“overlapping consensus” of theories that can include theologies, despite the undeniable symptomatic interest of the writing of Pope Paul VI in Dignitatis Humanae (7 December 1965), belated though it was. From their very nature, theologies stand for service and submission to the more-than-human. Secularists say that humanity has the only word. Humanity must finally affirm that it is the measure of all things. Religions only contingently espouse rights, not from any inner necessity. There aren’t many intellectual roads, religious or not, that lead to a system of human rights. The equal dignity of individuals, which requires the protection of human

rights, is based in theory on both our common humanity and each individual’s uniqueness. The dignity of the human species is tied to traits and attributes, and capacities and characteristics, that are commendably unique to all humanity, actually or potentially, and that are not natural. I will turn shortly to listing these distinctive features; their discussion helps to make up the sketchy philosophical anthropology that I propose and that underlies individual commonness and uniqueness and human species’ uniqueness – in short, individual and species’ dignity. I work with two distinctions. In addition to the distinction, which I have just

mentioned, between the dignity of individuals and the dignity of the human species, I introduce another distinction; it is operative in the realm of values and principles: the distinction between the moral and the existential. My contention is that individual status and human stature are existential principles or values, not moral ones. I stipulate that an existential value recognizes or affirms essential identity: either individual identity or species’ identity. There are, however, a number of prominent existential values that also pertain to individual identity; and they are implicated in the concept of human dignity through the transfer of the notion of stature from the species to especially commendable individuals. Virtue-ethics makes much of these values, but they are not relevant to the theoretical defense of human rights. Indeed, in the book, I exclude them from that defense. They are all forms of enhanced individuality; examples of such existential values include virtue for its own sake, human flourishing, commitment to a vocation for its own sake, virtuosity in any kind of performance, and a sense of honor. These existential values are not only unnecessary to establish the theoretical basis of human rights, they may even inhibit the defense of human rights. I work with the assumption that morality, in contrast to any existential value, pertains to the prevention or reduction of human suffering. I say this, despite the fact that Kant’s profoundly influential categorical imperative appears not to concern itself with human suffering and is concerned not only with one’s duties to others, but also with one’s duties to oneself. I side with Schopenhauer’s On the Basis of Morality in the effort to place concern with human suffering at the center of moral action. In my treatment of human rights, I concentrate on the relation between the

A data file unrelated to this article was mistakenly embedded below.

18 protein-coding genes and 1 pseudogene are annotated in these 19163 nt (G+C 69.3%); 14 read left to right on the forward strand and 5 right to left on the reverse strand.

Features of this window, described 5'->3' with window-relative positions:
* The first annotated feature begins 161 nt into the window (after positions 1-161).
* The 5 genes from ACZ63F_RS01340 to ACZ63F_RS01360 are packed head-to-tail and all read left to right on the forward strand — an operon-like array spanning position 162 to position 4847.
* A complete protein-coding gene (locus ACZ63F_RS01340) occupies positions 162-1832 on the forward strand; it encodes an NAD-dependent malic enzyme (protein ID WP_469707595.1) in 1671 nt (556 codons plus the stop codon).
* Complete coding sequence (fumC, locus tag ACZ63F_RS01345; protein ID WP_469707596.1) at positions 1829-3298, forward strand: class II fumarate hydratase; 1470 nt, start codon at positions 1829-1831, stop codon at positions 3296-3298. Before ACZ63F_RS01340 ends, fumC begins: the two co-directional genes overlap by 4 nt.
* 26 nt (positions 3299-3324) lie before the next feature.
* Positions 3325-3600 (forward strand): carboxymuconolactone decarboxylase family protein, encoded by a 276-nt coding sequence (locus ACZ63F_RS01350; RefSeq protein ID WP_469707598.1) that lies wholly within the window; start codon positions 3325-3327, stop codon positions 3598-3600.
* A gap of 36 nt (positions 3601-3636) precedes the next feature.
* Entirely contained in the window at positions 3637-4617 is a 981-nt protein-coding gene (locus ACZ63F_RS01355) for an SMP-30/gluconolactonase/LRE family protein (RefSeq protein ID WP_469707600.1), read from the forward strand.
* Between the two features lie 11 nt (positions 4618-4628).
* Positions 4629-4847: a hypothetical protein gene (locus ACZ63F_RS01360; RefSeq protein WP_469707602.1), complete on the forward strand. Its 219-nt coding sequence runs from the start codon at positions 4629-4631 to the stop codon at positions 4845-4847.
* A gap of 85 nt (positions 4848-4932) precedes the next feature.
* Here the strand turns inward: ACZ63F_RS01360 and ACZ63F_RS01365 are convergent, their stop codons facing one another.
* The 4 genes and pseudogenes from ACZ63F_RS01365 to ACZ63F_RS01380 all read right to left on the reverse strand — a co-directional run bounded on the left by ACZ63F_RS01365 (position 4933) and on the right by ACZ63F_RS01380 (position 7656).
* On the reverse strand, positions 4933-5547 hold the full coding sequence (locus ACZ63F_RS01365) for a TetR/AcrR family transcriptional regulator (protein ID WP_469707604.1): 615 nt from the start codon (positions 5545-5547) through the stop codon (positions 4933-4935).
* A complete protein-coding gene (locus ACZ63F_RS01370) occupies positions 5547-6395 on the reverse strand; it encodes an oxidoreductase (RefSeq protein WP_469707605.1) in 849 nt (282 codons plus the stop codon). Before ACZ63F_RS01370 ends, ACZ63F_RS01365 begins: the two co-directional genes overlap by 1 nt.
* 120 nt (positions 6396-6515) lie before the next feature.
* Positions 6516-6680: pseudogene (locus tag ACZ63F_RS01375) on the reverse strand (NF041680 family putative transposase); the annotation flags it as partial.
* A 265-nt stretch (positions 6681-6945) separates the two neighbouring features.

state and citizens. I see the state, no matter how good its form, as the principal source of violation of rights, even though when its form is good it is their indispensable protector. The state is obliged to recognize the human rights of

citizens; otherwise it is illegitimate. It is, however, everyone’s duty to recognize the identity of the human species. Morality and elementary existential values, morality and dignity, ordinarily

converge and cooperate in the defense of human rights; they work together and reinforce each other. The defense of human rights must therefore include, most of the time but not always, a moral component – a reference to the ways in which guaranteed rights work to prevent or reduce human suffering; on the other hand, the defense of human rights must always include an existential or dignity component – a reference to the requirements of the proper recognition of what all human individuals are, no matter what their group identity – assumed, ascribed, or inherited – may be. But affirmation of individual status may conflict with morality (just as individual status may conflict with the dignity of the species). In the case of a painless dystopia like Aldous Huxley’s Brave New World